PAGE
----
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With every visit to the internet we expose ourselves to the risks of identity theft and malware.

There are safeguards in place both on our devices and online that help us stay protected during the vast majority of our browsing, reading and posting, but we are always one misplaced mouse click away from damaging consequences.

Got your attention?

January 28th was hailed as Data Privacy Day, and the Wisconsin Department of Agriculture, Trade and Consumer Protection (DATCP) is asks consumers to think about how they use the internet, question the amount of information they are sharing online, and evaluate the steps they are taking to protect their personal information.

Governor Scott Walker issued a proclamation in recognition of this international awareness effort, noting the importance for individuals, government agencies, businesses, and educational and healthcare institutions to identify data privacy risks and to counteract threats to valuable personal information.

'We often presume that the devices and web services we use are inherently secure, and we don't put any extra thought or effort into protecting our information,' said Frank Frassetto, Division Administrator for Trade and Consumer Protection. 'Data Privacy Day is a chance for Wisconsinites to pause and consider whether they need to take a more active role in securing their personal and financial information online and on their internet-enabled devices.'

The best way for consumers to protect their valuable information is to use caution when sharing personal and financial details online and to make use of the added security features built into the internet-connected devices and online services they use.

Consumers can start building a more secure online presence by:

Strengthening the security around online devices

· Protect your devices. Update the operating system and antivirus software on your devices to target recent viruses and patch any holes that hackers can use to access your system. For added security, set your device to require regular password unlocks.

· Always keep your phone in a secure location. Your smartphone and tablet contain a wealth of personal information like your contacts, messages, media files and schedules. Know where your phone is at all times and keep it locked away in public.

· Set up your device with privacy in mind. Set your smartphones, tablets and computers to 'time out' every so often and to require a password or fingerprint to log back in.

· Consider turning off 'geotagging.' Mobile devices often link GPS data with photos and online posts by default, and many programs request this data from the device during normal usage. Be very careful how you utilize this feature — this information can give criminals the tools they need to track or rob you. If you wish to disable this feature, look in your device's settings menu for references to 'Location' or 'Location Services' services and turn these options off. Watch for apps that ask for this data before you install them.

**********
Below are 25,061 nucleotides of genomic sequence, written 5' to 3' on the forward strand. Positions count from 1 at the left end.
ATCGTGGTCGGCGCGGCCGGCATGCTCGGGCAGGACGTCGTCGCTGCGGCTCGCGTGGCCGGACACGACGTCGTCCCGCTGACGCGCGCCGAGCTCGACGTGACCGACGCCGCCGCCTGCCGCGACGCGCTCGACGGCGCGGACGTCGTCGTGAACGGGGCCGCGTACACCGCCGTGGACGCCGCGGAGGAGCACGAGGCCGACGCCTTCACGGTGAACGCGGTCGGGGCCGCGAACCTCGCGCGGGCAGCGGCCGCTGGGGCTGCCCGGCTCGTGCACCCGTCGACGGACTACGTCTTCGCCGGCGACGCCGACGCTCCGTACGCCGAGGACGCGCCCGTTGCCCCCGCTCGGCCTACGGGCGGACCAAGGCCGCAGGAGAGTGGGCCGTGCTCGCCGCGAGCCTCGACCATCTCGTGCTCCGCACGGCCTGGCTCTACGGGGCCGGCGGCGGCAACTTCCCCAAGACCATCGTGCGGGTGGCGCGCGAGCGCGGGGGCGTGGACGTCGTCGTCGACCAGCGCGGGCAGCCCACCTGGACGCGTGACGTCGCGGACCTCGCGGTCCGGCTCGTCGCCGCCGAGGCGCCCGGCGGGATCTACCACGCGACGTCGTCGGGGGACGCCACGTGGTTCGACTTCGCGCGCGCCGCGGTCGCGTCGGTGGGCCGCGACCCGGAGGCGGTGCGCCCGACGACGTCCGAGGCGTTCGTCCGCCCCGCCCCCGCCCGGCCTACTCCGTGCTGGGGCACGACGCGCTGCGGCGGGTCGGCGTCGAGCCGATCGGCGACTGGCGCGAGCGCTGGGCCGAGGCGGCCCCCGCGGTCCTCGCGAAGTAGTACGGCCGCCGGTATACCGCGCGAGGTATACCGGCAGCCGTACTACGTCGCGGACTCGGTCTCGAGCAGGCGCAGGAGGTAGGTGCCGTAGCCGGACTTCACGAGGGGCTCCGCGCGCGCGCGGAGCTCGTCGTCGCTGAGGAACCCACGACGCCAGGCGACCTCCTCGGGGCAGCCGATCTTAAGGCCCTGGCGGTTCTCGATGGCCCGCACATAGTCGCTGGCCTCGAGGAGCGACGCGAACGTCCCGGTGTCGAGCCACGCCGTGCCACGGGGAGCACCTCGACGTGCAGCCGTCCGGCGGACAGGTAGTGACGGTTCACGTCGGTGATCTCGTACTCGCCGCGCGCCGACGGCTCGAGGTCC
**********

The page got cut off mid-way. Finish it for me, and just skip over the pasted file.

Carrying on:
Taking the fight online – protecting accounts and browsing wisely

· Secure your home network. At home, password-protect both your router and your WiFi network and choose the WPA2 setting when you setup the network.

· Enter sensitive information only into encrypted websites. Before you enter personal or banking information into a website, make sure the URL starts with 'https' rather than 'http' (the 's' stands for secure). This signals that your connection to the site is encrypted and more resistant to spoofing or tampering.

· Use caution on public networks. If you are using a public Wi-Fi hotspot to connect to your personal accounts on a mobile device, limit the types of business you conduct and set your device to hide your password character entries. Other network users could monitor your information if it is not encrypted (again, look for 'https').

· Change your internet passwords frequently. Use a long combination of numbers, letters and special characters. Use different passwords for different websites.

· Protect your email account. Use a complex and unique password that is specific to your email account. Many websites send password update and account access emails to customers, so getting a hold of these emails could potentially give a hacker access to all of these online accounts.

· Use two-factor authentication when offered. Two-factor authentication is a security process in which you, the user, provide two means of identification – something you have and something you know. something you have is typically a physical token, such as a card or a code sent to your smartphone. Something you know is something memorized, such as a personal identification number (PIN) or a password.

Remaining cautious and attentive when browsing and posting online

· Keep personal information private. Never give out personal information in a reply to an unsolicited text message or email.

· Think before you click. Never open any links or attachments in an unsolicited email. Research unfamiliar websites and companies before you interact with them.

· Think before you post. What you post can last a lifetime. Adjust the privacy settings for your social media accounts to block your content from strangers. Remember that sensitive information such as names, birth dates and Social Security numbers posted to social media accounts can be used by scammers to steal your identity.

· Think before you app. Before downloading a mobile app, understand what information (your location, access to social networks, etc.) the app accesses to function.

For additional consumer information or to file a complaint, visit the Consumer Protection Bureau at datcp.wisconsin.gov, send an e-mail to datcphotline@wisconsin.gov or call the Consumer Information Hotline at 800-422-7128.

Read or Share this story: https://www.wisfarmer.com/story/opinion/editorials/2016/01/29/data-privacy-be-aware-take-control/87279918/